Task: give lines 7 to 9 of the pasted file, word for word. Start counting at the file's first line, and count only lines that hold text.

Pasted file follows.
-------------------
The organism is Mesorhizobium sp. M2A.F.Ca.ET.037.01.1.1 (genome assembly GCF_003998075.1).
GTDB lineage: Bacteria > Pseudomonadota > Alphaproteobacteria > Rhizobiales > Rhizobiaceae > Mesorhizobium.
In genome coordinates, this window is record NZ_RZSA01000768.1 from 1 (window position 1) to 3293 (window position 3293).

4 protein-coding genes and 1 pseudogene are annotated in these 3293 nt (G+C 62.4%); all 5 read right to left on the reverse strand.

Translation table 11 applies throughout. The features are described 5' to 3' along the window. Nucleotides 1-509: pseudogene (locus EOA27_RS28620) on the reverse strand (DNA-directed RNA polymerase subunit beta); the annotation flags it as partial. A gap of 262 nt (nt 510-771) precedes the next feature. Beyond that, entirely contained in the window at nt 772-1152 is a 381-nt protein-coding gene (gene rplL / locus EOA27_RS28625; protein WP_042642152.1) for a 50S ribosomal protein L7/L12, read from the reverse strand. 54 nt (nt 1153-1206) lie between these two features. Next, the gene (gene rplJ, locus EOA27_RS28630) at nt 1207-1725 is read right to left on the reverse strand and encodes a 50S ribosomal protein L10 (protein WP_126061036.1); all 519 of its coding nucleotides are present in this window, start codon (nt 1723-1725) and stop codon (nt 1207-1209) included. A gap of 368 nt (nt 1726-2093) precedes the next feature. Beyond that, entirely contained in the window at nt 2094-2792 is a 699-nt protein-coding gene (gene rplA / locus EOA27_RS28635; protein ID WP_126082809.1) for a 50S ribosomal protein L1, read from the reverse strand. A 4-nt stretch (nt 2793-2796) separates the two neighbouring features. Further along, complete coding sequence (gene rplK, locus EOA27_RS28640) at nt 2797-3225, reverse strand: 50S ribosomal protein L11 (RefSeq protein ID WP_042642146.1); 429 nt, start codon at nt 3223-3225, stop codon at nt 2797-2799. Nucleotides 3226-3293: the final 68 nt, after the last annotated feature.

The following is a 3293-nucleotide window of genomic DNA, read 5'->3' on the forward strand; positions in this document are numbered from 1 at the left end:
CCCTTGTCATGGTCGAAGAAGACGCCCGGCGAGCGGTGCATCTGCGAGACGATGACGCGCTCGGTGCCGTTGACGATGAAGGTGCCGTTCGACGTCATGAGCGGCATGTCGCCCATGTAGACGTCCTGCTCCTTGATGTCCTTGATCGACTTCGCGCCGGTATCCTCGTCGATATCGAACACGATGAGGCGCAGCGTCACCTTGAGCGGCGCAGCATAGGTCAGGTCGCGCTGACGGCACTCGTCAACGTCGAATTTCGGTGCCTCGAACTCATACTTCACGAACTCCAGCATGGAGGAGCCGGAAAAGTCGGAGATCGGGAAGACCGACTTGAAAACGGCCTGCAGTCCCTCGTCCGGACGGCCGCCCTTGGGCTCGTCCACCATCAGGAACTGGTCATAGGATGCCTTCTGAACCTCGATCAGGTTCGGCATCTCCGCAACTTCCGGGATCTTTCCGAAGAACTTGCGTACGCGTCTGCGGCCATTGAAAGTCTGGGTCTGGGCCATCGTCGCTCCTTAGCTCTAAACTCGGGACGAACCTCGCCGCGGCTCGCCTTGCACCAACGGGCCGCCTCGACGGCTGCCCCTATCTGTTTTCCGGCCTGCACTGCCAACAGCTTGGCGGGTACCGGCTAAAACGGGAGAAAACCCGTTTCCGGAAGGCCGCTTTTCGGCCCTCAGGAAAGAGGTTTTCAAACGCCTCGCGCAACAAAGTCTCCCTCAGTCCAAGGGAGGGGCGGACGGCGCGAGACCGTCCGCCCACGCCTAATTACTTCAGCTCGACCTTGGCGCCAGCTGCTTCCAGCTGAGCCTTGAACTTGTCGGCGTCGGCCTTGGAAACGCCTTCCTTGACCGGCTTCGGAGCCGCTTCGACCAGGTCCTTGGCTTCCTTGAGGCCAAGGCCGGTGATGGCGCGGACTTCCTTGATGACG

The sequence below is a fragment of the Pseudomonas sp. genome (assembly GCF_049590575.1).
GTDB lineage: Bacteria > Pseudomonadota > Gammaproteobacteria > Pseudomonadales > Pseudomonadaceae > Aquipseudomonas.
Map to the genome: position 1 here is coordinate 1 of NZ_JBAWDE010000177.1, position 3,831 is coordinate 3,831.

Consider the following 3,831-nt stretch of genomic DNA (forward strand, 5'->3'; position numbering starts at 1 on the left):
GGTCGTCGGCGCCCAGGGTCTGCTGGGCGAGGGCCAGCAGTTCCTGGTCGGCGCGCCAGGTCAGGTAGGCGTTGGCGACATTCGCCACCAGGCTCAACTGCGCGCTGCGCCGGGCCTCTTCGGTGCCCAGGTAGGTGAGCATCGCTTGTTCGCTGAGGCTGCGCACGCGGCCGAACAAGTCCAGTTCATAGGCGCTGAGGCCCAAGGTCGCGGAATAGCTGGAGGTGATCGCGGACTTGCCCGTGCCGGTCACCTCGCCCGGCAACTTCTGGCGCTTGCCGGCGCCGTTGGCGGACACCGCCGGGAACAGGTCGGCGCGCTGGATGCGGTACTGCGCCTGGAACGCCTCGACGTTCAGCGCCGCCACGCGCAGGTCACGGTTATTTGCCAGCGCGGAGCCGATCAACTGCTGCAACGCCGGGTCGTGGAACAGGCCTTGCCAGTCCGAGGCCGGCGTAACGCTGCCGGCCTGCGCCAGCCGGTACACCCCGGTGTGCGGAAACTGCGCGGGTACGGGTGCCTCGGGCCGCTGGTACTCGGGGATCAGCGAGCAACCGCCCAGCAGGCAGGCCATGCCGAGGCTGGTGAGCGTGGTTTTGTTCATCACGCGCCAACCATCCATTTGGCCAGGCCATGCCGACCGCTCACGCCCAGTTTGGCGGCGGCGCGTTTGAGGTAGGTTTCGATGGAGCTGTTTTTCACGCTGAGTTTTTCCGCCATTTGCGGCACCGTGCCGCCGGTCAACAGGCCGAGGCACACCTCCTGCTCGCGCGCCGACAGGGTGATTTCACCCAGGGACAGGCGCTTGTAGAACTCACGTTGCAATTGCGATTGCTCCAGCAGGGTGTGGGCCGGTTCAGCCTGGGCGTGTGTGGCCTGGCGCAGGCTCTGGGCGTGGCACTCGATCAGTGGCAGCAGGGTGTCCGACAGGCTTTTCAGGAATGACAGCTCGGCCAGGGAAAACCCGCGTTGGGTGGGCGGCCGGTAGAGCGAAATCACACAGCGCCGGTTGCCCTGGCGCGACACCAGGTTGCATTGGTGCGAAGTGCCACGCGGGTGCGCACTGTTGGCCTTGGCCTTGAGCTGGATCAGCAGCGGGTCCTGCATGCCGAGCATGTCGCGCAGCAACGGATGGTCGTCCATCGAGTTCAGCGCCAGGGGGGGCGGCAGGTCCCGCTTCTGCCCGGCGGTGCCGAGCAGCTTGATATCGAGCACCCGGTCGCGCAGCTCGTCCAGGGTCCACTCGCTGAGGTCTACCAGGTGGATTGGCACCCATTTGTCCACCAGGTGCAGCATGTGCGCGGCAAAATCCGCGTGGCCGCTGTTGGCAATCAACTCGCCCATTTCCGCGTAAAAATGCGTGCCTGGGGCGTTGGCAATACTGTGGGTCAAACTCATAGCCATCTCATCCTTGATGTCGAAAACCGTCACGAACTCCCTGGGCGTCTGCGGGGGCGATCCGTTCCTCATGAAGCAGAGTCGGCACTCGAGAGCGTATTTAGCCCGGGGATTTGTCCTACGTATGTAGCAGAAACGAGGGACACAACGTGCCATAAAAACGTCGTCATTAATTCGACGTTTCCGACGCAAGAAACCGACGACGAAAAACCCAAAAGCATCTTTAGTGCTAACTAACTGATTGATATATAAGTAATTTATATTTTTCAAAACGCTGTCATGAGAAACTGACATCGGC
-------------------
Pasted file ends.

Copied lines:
CCCTTGTCATGGTCGAAGAAGACGCCCGGCGAGCGGTGCATCTGCGAGACGATGACGCGCTCGGTGCCGTTGACGATGAAGGTGCCGTTCGACGTCATGAGCGGCATGTCGCCCATGTAGACGTCCTGCTCCTTGATGTCCTTGATCGACTTCGCGCCGGTATCCTCGTCGATATCGAACACGATGAGGCGCAGCGTCACCTTGAGCGGCGCAGCATAGGTCAGGTCGCGCTGACGGCACTCGTCAACGTCGAATTTCGGTGCCTCGAACTCATACTTCACGAACTCCAGCATGGAGGAGCCGGAAAAGTCGGAGATCGGGAAGACCGACTTGAAAACGGCCTGCAGTCCCTCGTCCGGACGGCCGCCCTTGGGCTCGTCCACCATCAGGAACTGGTCATAGGATGCCTTCTGAACCTCGATCAGGTTCGGCATCTCCGCAACTTCCGGGATCTTTCCGAAGAACTTGCGTACGCGTCTGCGGCCATTGAAAGTCTGGGTCTGGGCCATCGTCGCTCCTTAGCTCTAAACTCGGGACGAACCTCGCCGCGGCTCGCCTTGCACCAACGGGCCGCCTCGACGGCTGCCCCTATCTGTTTTCCGGCCTGCACTGCCAACAGCTTGGCGGGTACCGGCTAAAACGGGAGAAAACCCGTTTCCGGAAGGCCGCTTTTCGGCCCTCAGGAAAGAGGTTTTCAAACGCCTCGCGCAACAAAGTCTCCCTCAGTCCAAGGGAGGGGCGGACGGCGCGAGACCGTCCGCCCACGCCTAATTACTTCAGCTCGACCTTGGCGCCAGCTGCTTCCAGCTGAGCCTTGAACTTGTCGGCGTCGGCCTTGGAAACGCCTTCCTTGACCGGCTTCGGAGCCGCTTCGACCAGGTCCTTGGCTTCCTTGAGGCCAAGGCCGGTGATGGCGCGGACTTCCTTGATGACG

The sequence below is a fragment of the Pseudomonas sp. genome (assembly GCF_049590575.1).
GTDB lineage: Bacteria > Pseudomonadota > Gammaproteobacteria > Pseudomonadales > Pseudomonadaceae > Aquipseudomonas.